Ian Morris is a building surveyor, not a lawyer, so he cannot give you legal advice (you must look elsewhere for that, see below), but hopefully the following summary will be of help

The most significant step

The most significant step in the buying process is that once you have agreed to buy a property in France you will be asked to pay a deposit, typically 10% of the purchase price, and you will be asked to sign a preliminary contract called a “Compromis de vente“, or “Promesse de vente”. This is a legal document, and by signing it you agree to buy the property “as seen” – subject only to any clauses (clauses suspensives) that both you and the vendor agree to write into the document before it is signed. Neither you nor the vendor are allowed to add any clauses or conditions after you have both signed this document.

The “compromis de vente” is usually drawn up by a Notaire, but can be prepared by an agent. You can appoint your own Notaire, but usually a single Notaire acts for both parties and has to remain impartial. However, you must at all times remember that a Notaire is not the same as a solicitor in the UK.

A Notaire is legal specialist acting on behalf of the State, appointed by the Minister of Justice to draw up an official contract on behalf of the buyer and the seller thus giving the document a guarantee of its legality and authenticity. The Notaire has a legal obligation to provide the buyer with full information on the nature and content of the signed agreement and on its effects. The Notaire’s principal role is to secure an official binding agreement on the property transaction and to collect all taxes due to the State. Unlike a solicitor dealing with a sale in the UK it is not the job of a Notaire to give “advice”.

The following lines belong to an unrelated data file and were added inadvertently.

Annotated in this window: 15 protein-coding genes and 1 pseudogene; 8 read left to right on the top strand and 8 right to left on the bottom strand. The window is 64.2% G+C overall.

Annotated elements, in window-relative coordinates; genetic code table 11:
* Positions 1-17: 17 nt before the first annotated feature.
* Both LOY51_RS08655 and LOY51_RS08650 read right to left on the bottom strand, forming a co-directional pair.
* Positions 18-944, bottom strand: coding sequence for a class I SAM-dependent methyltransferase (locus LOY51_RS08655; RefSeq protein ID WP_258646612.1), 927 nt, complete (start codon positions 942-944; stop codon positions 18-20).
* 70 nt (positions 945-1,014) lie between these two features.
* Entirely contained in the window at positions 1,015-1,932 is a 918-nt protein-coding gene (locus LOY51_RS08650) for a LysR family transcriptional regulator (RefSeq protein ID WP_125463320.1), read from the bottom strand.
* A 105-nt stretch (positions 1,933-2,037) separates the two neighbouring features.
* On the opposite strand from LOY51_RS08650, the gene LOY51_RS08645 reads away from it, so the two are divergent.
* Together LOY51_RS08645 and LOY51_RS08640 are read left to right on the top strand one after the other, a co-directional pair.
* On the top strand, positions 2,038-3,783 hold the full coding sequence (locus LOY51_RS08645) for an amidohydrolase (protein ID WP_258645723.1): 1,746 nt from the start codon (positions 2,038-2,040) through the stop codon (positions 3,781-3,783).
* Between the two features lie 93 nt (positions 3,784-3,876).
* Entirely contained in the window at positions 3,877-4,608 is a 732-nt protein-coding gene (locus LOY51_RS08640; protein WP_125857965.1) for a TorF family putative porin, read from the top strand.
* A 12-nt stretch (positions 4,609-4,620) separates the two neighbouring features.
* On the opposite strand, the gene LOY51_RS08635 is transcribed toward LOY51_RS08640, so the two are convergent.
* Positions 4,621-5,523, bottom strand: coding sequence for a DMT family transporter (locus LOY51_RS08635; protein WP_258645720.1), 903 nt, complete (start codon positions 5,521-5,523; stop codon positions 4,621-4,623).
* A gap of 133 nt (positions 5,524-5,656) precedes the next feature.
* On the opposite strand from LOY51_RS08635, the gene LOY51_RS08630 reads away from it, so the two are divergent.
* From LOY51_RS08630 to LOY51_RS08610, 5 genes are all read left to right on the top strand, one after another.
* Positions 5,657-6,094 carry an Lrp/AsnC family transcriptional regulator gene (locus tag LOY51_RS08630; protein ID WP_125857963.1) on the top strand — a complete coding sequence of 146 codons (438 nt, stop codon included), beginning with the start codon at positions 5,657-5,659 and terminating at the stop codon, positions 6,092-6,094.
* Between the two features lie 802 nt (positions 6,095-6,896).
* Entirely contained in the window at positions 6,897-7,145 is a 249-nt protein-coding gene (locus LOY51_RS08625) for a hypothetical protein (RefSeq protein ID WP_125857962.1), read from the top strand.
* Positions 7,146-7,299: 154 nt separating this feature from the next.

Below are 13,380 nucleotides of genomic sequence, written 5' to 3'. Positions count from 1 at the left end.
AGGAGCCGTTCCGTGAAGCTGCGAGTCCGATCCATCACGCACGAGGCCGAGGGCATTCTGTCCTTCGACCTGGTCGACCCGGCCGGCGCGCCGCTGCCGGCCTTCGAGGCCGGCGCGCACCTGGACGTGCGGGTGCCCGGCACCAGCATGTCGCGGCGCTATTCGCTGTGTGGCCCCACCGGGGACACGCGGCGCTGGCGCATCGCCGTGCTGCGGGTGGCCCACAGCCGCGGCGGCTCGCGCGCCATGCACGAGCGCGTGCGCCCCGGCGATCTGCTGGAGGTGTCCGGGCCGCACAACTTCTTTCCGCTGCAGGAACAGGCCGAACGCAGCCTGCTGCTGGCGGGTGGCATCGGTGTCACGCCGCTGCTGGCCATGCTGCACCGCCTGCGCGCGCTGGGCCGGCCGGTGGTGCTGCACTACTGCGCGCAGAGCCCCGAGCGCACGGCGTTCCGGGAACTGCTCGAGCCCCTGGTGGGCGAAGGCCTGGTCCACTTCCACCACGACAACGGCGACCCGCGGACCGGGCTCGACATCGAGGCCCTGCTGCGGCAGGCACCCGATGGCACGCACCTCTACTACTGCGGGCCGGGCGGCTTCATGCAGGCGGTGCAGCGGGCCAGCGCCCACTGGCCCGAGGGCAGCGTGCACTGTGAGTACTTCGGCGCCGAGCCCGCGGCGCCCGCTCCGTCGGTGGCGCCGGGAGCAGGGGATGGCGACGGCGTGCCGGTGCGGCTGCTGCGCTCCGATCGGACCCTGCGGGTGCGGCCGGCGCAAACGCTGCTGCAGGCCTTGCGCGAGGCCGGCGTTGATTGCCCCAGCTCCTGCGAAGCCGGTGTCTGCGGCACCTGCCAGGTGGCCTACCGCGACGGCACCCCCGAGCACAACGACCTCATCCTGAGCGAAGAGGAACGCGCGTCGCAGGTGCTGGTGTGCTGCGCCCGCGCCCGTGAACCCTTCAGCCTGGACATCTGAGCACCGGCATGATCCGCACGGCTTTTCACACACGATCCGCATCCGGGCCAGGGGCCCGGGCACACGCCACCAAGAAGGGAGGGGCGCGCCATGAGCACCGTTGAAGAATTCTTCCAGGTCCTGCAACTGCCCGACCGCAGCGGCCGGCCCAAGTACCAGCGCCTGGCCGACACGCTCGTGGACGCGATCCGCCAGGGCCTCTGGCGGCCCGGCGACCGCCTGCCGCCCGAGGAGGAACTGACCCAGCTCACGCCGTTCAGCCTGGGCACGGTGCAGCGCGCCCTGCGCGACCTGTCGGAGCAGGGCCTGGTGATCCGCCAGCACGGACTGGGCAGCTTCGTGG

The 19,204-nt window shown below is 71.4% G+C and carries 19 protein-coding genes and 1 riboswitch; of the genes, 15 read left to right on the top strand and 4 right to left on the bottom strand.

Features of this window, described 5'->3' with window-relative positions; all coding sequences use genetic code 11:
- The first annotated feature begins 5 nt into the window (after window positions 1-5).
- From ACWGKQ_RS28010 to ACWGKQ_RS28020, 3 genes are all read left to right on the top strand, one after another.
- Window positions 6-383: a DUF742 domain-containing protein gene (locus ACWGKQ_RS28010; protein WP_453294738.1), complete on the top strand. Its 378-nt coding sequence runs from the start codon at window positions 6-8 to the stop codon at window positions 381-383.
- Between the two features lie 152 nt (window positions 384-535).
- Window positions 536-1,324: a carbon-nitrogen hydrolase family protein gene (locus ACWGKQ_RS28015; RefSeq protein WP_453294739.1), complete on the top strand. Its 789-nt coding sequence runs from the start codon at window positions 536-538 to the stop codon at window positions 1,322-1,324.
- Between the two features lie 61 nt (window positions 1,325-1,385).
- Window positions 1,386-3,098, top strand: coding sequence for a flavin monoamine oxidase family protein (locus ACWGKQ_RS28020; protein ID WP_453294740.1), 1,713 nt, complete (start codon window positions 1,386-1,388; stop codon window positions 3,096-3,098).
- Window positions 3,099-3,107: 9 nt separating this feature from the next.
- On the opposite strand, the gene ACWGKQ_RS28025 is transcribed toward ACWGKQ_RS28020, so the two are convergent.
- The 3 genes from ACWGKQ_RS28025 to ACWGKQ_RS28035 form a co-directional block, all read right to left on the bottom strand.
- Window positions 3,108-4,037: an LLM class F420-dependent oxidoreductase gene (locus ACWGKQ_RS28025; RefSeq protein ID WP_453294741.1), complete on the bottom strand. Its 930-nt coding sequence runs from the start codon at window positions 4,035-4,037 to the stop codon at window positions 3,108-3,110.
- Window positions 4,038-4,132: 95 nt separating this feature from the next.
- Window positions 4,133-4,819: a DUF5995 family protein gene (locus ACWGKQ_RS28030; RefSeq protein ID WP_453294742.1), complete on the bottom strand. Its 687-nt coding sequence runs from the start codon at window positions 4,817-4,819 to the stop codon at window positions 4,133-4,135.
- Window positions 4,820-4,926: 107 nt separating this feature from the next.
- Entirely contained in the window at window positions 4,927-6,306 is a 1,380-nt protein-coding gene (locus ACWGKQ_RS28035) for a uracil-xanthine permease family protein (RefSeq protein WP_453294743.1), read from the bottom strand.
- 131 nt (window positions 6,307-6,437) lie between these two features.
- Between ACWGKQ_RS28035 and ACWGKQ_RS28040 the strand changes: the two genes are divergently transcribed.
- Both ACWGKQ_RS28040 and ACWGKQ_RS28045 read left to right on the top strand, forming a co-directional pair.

The Compromis/Promesse does not have to be signed in France. But once it has been signed by the seller and the purchaser (or someone to whom you have given power of attorney, to sign on your behalf, the Notaire or the agent will send you a copy by registered post. You then have a period of 10 days (often referred to as the “cooling off period”) to change your mind and withdraw from the transaction. If you are one of several people buying jointly, a copy must be sent to and signed by each one. The 10 day “cooling-off period” starts running from the day after you receive a copy of the signed Compromis/Promesse; it does not start from the day you actually sign it (which is a common misconception).

Sadly, and all too often, buyers are put under unreasonable pressure to sign a Compromis/Promesse before they are ready and happy to do so. Be wary of stories like “we have a queue of other purchasers so if you want the property you must sign now” ! Wait until all of your questions been answered: Its better to be safe than sorry …

If you decide to withdraw from the purchase within the 10-day “cooling off period”, your deposit will be refunded. You don’t have to give a reason, but you must send a letter to the Notaire or the agent – by registered post – explaining that you are withdrawing from the transaction. The seller is then released from his/her obligations and is free to sell the property to someone else. If you withdraw from the purchase after the 10 day “cooling-off period” has expired you lose your deposit – and the seller may be able to take other action against you.


When to have a survey carried out